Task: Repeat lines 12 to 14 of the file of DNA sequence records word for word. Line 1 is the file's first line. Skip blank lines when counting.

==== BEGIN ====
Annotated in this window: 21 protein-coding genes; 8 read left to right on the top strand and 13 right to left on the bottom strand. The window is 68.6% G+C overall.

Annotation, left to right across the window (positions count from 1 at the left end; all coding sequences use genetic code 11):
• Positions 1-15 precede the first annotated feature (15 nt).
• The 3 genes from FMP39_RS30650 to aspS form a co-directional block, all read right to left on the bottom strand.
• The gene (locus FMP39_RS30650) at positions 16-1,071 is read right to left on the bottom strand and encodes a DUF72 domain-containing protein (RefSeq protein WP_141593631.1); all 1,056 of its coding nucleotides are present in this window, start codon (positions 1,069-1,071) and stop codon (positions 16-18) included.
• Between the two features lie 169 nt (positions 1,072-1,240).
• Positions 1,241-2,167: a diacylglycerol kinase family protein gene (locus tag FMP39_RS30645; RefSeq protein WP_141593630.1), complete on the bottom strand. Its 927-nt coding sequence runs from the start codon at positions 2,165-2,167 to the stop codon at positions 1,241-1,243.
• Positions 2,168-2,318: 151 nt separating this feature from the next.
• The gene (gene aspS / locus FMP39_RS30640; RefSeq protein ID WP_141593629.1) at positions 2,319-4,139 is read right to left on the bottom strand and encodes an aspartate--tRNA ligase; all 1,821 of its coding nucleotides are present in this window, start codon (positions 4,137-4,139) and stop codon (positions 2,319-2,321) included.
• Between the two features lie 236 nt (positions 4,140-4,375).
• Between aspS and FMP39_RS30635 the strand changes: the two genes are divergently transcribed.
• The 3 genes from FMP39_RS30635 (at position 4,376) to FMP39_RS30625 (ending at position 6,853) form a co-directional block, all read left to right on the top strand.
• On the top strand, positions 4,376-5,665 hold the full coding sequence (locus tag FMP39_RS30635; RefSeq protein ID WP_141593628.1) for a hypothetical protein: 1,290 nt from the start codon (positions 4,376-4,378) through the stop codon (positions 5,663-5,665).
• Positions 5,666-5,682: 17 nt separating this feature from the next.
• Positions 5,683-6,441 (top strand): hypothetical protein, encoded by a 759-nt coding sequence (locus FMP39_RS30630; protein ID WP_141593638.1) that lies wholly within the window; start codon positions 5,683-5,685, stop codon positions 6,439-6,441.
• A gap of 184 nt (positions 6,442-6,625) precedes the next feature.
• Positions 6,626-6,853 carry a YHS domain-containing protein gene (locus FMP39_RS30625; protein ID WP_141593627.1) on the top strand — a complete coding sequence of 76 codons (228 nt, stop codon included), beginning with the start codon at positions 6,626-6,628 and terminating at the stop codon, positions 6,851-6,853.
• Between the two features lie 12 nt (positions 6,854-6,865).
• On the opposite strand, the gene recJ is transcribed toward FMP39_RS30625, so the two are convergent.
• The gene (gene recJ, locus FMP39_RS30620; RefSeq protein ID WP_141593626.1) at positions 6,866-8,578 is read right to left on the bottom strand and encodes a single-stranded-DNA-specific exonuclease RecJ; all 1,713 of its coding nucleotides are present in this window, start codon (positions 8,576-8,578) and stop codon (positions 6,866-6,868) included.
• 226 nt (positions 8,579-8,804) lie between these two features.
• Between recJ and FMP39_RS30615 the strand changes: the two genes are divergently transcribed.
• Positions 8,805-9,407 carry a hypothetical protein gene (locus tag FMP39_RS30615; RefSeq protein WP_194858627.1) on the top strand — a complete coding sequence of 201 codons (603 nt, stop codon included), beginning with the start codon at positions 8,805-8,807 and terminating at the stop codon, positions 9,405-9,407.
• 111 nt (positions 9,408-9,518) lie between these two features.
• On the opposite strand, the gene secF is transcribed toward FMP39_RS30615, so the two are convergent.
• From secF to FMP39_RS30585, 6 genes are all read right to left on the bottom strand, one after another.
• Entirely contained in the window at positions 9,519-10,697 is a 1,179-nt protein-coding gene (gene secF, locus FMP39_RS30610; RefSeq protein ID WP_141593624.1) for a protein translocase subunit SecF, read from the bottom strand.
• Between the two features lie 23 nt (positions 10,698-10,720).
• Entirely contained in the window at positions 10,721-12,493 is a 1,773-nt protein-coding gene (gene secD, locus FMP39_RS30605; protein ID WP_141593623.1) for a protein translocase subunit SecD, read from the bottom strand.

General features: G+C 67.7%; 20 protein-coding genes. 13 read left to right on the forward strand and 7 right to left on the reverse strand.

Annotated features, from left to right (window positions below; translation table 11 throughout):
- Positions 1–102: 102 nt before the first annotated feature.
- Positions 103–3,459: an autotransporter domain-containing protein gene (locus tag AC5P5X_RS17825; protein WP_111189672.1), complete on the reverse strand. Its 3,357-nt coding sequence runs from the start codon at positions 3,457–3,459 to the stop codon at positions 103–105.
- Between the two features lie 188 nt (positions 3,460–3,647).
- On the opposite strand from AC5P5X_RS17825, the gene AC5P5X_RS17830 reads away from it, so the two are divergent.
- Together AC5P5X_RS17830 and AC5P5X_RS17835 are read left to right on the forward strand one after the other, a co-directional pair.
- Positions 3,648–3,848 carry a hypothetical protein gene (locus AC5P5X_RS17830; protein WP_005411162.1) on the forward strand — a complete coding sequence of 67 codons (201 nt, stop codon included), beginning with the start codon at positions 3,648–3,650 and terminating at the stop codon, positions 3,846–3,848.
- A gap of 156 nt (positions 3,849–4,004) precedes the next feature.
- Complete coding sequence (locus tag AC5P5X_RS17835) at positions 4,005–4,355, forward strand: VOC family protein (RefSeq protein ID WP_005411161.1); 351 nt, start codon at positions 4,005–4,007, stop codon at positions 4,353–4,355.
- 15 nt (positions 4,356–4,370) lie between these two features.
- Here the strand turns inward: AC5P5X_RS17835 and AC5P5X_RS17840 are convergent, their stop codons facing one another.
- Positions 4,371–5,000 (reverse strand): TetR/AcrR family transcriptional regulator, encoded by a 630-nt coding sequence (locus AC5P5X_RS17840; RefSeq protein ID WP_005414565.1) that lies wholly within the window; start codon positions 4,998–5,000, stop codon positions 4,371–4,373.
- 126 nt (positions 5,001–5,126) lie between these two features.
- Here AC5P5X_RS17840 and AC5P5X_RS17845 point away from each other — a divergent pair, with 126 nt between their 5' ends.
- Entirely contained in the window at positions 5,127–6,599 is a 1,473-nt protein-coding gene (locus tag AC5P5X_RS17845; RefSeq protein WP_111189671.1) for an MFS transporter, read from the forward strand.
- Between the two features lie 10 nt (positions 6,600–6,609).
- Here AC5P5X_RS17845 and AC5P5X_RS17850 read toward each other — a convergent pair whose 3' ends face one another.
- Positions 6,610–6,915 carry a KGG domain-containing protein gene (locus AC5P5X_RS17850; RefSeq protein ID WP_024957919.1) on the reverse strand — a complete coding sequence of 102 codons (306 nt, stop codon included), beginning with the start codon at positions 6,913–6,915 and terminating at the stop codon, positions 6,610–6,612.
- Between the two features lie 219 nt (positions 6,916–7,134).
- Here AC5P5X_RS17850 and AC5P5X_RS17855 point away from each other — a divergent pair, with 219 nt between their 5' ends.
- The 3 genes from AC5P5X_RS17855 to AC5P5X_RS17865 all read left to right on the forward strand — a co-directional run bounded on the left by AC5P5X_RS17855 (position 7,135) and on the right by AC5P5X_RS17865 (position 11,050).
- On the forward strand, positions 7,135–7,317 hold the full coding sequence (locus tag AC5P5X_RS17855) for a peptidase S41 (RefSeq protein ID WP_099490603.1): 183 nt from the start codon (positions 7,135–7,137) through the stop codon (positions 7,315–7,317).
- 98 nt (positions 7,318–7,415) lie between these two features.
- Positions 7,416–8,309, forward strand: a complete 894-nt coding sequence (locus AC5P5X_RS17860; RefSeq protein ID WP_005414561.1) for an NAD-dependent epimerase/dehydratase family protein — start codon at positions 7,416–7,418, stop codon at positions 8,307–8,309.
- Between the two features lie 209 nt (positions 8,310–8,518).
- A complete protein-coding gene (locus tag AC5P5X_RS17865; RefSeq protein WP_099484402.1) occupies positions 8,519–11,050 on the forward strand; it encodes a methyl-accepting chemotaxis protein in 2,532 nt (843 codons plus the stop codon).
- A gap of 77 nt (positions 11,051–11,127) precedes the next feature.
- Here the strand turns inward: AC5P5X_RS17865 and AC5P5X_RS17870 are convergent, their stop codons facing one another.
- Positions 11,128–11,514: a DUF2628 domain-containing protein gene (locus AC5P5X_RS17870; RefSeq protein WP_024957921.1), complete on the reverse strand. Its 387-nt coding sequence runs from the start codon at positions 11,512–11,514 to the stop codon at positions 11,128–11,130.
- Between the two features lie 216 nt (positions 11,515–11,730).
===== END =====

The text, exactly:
• The 3 genes from FMP39_RS30635 (at position 4,376) to FMP39_RS30625 (ending at position 6,853) form a co-directional block, all read left to right on the top strand.
• On the top strand, positions 4,376-5,665 hold the full coding sequence (locus tag FMP39_RS30635; RefSeq protein ID WP_141593628.1) for a hypothetical protein: 1,290 nt from the start codon (positions 4,376-4,378) through the stop codon (positions 5,663-5,665).
• Positions 5,666-5,682: 17 nt separating this feature from the next.